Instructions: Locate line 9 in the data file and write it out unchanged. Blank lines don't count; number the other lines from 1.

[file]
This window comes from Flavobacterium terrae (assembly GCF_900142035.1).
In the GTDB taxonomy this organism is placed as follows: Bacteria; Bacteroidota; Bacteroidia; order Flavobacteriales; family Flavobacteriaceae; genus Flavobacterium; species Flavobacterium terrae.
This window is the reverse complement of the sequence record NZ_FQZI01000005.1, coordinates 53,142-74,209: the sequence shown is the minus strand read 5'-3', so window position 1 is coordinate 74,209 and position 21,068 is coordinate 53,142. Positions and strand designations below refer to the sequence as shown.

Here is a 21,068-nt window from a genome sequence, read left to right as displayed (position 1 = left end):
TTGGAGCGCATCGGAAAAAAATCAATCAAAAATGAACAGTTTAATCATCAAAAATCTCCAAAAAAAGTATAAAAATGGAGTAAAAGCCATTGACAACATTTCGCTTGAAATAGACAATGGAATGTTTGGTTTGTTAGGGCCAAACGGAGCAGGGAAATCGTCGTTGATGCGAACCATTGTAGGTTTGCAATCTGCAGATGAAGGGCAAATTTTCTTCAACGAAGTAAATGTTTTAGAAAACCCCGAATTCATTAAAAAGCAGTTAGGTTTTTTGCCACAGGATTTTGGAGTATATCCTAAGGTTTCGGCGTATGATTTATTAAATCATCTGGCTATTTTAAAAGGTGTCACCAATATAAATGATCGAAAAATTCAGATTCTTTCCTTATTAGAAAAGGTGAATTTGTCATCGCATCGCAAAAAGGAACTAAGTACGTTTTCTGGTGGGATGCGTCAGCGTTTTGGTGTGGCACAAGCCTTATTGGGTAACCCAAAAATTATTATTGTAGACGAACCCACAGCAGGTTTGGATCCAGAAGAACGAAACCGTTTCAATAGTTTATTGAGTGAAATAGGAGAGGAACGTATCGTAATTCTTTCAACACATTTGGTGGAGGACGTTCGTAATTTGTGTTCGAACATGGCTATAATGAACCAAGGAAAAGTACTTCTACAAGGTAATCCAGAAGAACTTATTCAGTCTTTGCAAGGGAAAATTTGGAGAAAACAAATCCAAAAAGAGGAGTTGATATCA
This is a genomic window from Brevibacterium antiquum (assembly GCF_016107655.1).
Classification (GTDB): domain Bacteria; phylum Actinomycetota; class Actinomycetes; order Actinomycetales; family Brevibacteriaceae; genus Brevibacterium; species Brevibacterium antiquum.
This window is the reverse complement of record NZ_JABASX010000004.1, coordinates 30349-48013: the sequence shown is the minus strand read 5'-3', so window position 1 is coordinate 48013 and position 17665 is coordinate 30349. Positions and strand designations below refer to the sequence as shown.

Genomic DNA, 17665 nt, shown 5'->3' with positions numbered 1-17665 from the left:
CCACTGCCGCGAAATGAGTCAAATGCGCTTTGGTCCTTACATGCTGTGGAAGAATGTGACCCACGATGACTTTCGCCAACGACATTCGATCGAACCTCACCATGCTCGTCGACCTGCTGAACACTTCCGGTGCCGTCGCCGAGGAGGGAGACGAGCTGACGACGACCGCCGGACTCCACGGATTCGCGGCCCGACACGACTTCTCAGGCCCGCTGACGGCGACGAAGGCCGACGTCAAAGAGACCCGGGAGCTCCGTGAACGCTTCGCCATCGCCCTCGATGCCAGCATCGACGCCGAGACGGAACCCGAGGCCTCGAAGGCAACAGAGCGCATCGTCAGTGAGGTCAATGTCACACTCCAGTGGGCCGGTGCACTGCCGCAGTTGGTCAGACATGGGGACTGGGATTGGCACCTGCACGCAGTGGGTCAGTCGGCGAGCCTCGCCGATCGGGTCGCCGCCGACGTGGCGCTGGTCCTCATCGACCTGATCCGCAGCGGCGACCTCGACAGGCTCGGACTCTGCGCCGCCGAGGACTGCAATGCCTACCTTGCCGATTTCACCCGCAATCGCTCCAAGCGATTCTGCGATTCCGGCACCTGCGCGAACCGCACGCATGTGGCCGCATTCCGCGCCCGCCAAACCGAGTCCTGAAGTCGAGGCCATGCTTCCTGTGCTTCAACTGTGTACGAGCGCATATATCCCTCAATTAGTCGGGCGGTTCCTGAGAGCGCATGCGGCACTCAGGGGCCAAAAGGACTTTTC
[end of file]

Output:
Genomic DNA, 17665 nt, shown 5'->3' with positions numbered 1-17665 from the left: